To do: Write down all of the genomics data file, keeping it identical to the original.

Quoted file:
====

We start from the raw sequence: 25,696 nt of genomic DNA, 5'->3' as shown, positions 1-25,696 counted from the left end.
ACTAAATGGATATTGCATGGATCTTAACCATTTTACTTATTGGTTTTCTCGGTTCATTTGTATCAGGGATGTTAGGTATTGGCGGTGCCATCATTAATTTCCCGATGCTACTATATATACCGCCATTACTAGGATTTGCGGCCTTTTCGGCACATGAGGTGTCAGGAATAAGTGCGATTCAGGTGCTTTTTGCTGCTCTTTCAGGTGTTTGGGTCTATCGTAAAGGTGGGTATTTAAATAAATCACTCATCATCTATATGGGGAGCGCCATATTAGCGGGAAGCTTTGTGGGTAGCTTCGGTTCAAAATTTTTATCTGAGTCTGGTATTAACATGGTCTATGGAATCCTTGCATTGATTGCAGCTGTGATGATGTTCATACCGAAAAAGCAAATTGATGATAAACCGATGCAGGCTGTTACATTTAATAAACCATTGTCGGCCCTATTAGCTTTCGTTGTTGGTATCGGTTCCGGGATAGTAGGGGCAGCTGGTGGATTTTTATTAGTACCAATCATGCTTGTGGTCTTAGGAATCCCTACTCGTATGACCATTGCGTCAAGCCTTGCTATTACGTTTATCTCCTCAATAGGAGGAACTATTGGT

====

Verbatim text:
We start from the raw sequence: 25,696 nt of genomic DNA, 5'->3' as shown, positions 1-25,696 counted from the left end.
ACTAAATGGATATTGCATGGATCTTAACCATTTTACTTATTGGTTTTCTCGGTTCATTTGTATCAGGGATGTTAGGTATTGGCGGTGCCATCATTAATTTCCCGATGCTACTATATATACCGCCATTACTAGGATTTGCGGCCTTTTCGGCACATGAGGTGTCAGGAATAAGTGCGATTCAGGTGCTTTTTGCTGCTCTTTCAGGTGTTTGGGTCTATCGTAAAGGTGGGTATTTAAATAAATCACTCATCATCTATATGGGGAGCGCCATATTAGCGGGAAGCTTTGTGGGTAGCTTCGGTTCAAAATTTTTATCTGAGTCTGGTATTAACATGGTCTATGGAATCCTTGCATTGATTGCAGCTGTGATGATGTTCATACCGAAAAAGCAAATTGATGATAAACCGATGCAGGCTGTTACATTTAATAAACCATTGTCGGCCCTATTAGCTTTCGTTGTTGGTATCGGTTCCGGGATAGTAGGGGCAGCTGGTGGATTTTTATTAGTACCAATCATGCTTGTGGTCTTAGGAATCCCTACTCGTATGACCATTGCGTCAAGCCTTGCTATTACGTTTATCTCCTCAATAGGAGGAACTATTGGT